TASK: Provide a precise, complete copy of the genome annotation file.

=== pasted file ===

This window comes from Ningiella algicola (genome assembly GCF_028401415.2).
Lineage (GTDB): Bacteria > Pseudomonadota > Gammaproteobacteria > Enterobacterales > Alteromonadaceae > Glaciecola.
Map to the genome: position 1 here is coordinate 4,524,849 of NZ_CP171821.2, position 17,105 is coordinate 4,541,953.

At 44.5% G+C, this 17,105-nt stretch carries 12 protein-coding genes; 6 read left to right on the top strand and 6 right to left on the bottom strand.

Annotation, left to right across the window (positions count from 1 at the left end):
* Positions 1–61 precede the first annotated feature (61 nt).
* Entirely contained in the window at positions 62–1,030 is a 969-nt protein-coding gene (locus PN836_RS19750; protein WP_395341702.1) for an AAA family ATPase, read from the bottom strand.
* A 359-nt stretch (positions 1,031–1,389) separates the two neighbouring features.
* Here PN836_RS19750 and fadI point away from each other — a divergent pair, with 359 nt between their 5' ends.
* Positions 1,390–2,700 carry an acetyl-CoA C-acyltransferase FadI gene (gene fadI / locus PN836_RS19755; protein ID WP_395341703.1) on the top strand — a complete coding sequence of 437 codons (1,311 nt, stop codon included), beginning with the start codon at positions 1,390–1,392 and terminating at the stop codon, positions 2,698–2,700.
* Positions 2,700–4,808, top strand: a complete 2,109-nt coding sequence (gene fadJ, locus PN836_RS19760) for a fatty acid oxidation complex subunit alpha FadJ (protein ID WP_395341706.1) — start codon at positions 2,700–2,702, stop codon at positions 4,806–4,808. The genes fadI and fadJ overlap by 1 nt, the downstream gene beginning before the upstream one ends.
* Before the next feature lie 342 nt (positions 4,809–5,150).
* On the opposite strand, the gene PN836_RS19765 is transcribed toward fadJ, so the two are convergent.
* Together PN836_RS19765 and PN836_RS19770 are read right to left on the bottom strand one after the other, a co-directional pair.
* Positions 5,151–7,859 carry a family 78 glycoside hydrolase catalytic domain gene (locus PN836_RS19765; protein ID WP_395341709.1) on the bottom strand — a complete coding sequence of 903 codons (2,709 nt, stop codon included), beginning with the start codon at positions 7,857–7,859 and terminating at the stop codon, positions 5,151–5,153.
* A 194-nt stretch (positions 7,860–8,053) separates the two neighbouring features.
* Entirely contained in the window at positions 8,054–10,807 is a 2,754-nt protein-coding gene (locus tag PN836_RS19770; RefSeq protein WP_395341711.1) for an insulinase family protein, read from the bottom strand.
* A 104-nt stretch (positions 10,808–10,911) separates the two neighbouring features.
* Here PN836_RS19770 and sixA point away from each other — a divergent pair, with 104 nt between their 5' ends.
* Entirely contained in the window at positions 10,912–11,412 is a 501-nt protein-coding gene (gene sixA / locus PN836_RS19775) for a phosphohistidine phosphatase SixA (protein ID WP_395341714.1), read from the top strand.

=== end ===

This window comes from Ningiella algicola (genome assembly GCF_028401415.2).
Lineage (GTDB): Bacteria > Pseudomonadota > Gammaproteobacteria > Enterobacterales > Alteromonadaceae > Glaciecola.
Map to the genome: position 1 here is coordinate 4,524,849 of NZ_CP171821.2, position 17,105 is coordinate 4,541,953.

At 44.5% G+C, this 17,105-nt stretch carries 12 protein-coding genes; 6 read left to right on the top strand and 6 right to left on the bottom strand.

Annotation, left to right across the window (positions count from 1 at the left end):
* Positions 1–61 precede the first annotated feature (61 nt).
* Entirely contained in the window at positions 62–1,030 is a 969-nt protein-coding gene (locus PN836_RS19750; protein WP_395341702.1) for an AAA family ATPase, read from the bottom strand.
* A 359-nt stretch (positions 1,031–1,389) separates the two neighbouring features.
* Here PN836_RS19750 and fadI point away from each other — a divergent pair, with 359 nt between their 5' ends.
* Positions 1,390–2,700 carry an acetyl-CoA C-acyltransferase FadI gene (gene fadI / locus PN836_RS19755; protein ID WP_395341703.1) on the top strand — a complete coding sequence of 437 codons (1,311 nt, stop codon included), beginning with the start codon at positions 1,390–1,392 and terminating at the stop codon, positions 2,698–2,700.
* Positions 2,700–4,808, top strand: a complete 2,109-nt coding sequence (gene fadJ, locus PN836_RS19760) for a fatty acid oxidation complex subunit alpha FadJ (protein ID WP_395341706.1) — start codon at positions 2,700–2,702, stop codon at positions 4,806–4,808. The genes fadI and fadJ overlap by 1 nt, the downstream gene beginning before the upstream one ends.
* Before the next feature lie 342 nt (positions 4,809–5,150).
* On the opposite strand, the gene PN836_RS19765 is transcribed toward fadJ, so the two are convergent.
* Together PN836_RS19765 and PN836_RS19770 are read right to left on the bottom strand one after the other, a co-directional pair.
* Positions 5,151–7,859 carry a family 78 glycoside hydrolase catalytic domain gene (locus PN836_RS19765; protein ID WP_395341709.1) on the bottom strand — a complete coding sequence of 903 codons (2,709 nt, stop codon included), beginning with the start codon at positions 7,857–7,859 and terminating at the stop codon, positions 5,151–5,153.
* A 194-nt stretch (positions 7,860–8,053) separates the two neighbouring features.
* Entirely contained in the window at positions 8,054–10,807 is a 2,754-nt protein-coding gene (locus tag PN836_RS19770; RefSeq protein WP_395341711.1) for an insulinase family protein, read from the bottom strand.
* A 104-nt stretch (positions 10,808–10,911) separates the two neighbouring features.
* Here PN836_RS19770 and sixA point away from each other — a divergent pair, with 104 nt between their 5' ends.
* Entirely contained in the window at positions 10,912–11,412 is a 501-nt protein-coding gene (gene sixA / locus PN836_RS19775) for a phosphohistidine phosphatase SixA (protein ID WP_395341714.1), read from the top strand.